Industrial: Career and Education Opportunities in Rapid City, South Dakota
Industrial: Industrial Managers direct the operations of our plants and factories. They manage the people and resources needed for the production of the products we need and the engineering that is used to create them.
Rapid City is situated in Pennington County, South Dakota. It has a population of over 65,491, which has grown by 9.9% over the last ten years. The cost of living index in Rapid City, 84, is well below the national average. New single-family homes in Rapid City are priced at $147,700 on average, which is near the state average. In 2008, one hundred ninety-eight new homes were constructed in Rapid City, down from two hundred fifty-three the previous year.
The three big industries for women in Rapid City are health care, educational services, and accommodation and food services. For men, it is construction, accommodation and food services, and public administration. The average commute to work is about 16 minutes. More than 26.7% of Rapid City residents have a bachelor's degree, which is higher than the state average. The percentage of residents with a graduate degree, 8.8%, is higher than the state average.
The unemployment rate in Rapid City is 5.7%, which is greater than South Dakota's average of 4.5%.
The percentage of Rapid City residents that are affiliated with a religious congregation, 62.8%, is more than the national average but less than the state average. The most common religious groups are the Catholic Church, the Evangelical Lutheran Church in America and the Lutheran Church.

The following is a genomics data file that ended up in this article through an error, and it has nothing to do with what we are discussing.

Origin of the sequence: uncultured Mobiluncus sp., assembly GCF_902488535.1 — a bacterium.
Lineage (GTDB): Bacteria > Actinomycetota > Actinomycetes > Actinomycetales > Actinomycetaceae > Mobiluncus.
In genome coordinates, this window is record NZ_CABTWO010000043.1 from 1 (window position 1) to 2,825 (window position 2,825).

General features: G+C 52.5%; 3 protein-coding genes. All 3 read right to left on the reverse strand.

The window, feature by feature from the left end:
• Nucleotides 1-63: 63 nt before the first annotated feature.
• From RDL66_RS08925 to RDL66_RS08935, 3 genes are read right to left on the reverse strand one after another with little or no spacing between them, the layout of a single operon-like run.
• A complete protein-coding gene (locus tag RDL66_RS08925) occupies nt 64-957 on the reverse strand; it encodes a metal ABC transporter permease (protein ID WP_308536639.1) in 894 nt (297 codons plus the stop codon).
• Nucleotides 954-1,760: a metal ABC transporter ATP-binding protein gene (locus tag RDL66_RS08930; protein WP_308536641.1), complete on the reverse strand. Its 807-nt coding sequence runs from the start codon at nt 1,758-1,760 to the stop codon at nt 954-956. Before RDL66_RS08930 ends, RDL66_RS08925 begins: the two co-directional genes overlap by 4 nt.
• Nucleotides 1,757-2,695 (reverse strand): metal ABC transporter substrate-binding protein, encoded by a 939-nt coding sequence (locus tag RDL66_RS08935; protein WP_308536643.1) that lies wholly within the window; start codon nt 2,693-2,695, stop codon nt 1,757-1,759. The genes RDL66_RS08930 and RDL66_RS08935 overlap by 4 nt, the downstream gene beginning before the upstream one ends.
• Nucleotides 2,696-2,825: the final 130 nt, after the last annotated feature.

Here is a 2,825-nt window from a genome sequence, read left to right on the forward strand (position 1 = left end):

Rapid City is home to the Lazy J RV Park and Campground and the Pioneer Museum as well as College Park and Dinosaur Park. Shopping malls in the area include Haines Station Shopping Center, Baken Park Shopping Center and Baken Park Shopping Center. Visitors to Rapid City can choose from Lazy U Motel, Stardust Motel and Motel Town House for temporary stays in the area.
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CAREERS WITHIN: Industrial
Engineering Managers plan, direct, or coordinate activities in such fields as architecture and engineering or research and development in these fields. Engineering Managers need to read and understand what has been read. They also need to respond to the actions of other and coordinate activities with them.
Industrial Production Managers plan, direct, or coordinate the work activities and resources necessary for manufacturing products in accordance with cost, quality, and quantity specifications. Industrial Production Managers need to pay attention to ongoing situations and monitor them as they develop. They also need to evaluate and judge the efficacy of solutions.